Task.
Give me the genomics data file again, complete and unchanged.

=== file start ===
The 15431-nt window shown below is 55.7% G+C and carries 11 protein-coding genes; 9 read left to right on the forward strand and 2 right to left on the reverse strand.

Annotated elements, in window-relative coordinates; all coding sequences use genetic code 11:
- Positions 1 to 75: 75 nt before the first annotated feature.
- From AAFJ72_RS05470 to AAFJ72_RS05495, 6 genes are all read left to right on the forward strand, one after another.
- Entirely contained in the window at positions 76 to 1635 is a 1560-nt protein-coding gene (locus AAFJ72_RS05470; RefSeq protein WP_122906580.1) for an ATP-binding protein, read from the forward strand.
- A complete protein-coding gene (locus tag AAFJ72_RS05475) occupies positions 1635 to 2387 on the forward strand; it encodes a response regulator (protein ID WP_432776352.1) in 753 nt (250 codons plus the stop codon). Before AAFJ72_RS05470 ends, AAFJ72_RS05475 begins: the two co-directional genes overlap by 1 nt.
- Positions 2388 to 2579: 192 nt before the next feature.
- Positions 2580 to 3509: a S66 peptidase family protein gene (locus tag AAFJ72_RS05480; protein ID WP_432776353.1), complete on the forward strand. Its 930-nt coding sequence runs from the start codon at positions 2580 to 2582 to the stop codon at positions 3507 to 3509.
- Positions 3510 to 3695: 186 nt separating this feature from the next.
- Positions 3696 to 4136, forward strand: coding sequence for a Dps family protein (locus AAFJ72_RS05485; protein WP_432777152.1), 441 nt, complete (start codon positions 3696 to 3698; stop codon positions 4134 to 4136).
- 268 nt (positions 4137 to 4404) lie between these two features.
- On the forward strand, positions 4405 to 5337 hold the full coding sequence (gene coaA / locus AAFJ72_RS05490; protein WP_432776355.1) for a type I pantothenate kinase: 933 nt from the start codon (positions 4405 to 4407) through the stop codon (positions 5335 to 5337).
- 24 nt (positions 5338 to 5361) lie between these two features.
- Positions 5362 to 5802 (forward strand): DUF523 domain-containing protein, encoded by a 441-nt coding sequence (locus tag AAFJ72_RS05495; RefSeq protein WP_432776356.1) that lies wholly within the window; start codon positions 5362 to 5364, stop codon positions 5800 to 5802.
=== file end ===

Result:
The 15431-nt window shown below is 55.7% G+C and carries 11 protein-coding genes; 9 read left to right on the forward strand and 2 right to left on the reverse strand.

Annotated elements, in window-relative coordinates; all coding sequences use genetic code 11:
- Positions 1 to 75: 75 nt before the first annotated feature.
- From AAFJ72_RS05470 to AAFJ72_RS05495, 6 genes are all read left to right on the forward strand, one after another.
- Entirely contained in the window at positions 76 to 1635 is a 1560-nt protein-coding gene (locus AAFJ72_RS05470; RefSeq protein WP_122906580.1) for an ATP-binding protein, read from the forward strand.
- A complete protein-coding gene (locus tag AAFJ72_RS05475) occupies positions 1635 to 2387 on the forward strand; it encodes a response regulator (protein ID WP_432776352.1) in 753 nt (250 codons plus the stop codon). Before AAFJ72_RS05470 ends, AAFJ72_RS05475 begins: the two co-directional genes overlap by 1 nt.
- Positions 2388 to 2579: 192 nt before the next feature.
- Positions 2580 to 3509: a S66 peptidase family protein gene (locus tag AAFJ72_RS05480; protein ID WP_432776353.1), complete on the forward strand. Its 930-nt coding sequence runs from the start codon at positions 2580 to 2582 to the stop codon at positions 3507 to 3509.
- Positions 3510 to 3695: 186 nt separating this feature from the next.
- Positions 3696 to 4136, forward strand: coding sequence for a Dps family protein (locus AAFJ72_RS05485; protein WP_432777152.1), 441 nt, complete (start codon positions 3696 to 3698; stop codon positions 4134 to 4136).
- 268 nt (positions 4137 to 4404) lie between these two features.
- On the forward strand, positions 4405 to 5337 hold the full coding sequence (gene coaA / locus AAFJ72_RS05490; protein WP_432776355.1) for a type I pantothenate kinase: 933 nt from the start codon (positions 4405 to 4407) through the stop codon (positions 5335 to 5337).
- 24 nt (positions 5338 to 5361) lie between these two features.
- Positions 5362 to 5802 (forward strand): DUF523 domain-containing protein, encoded by a 441-nt coding sequence (locus tag AAFJ72_RS05495; RefSeq protein WP_432776356.1) that lies wholly within the window; start codon positions 5362 to 5364, stop codon positions 5800 to 5802.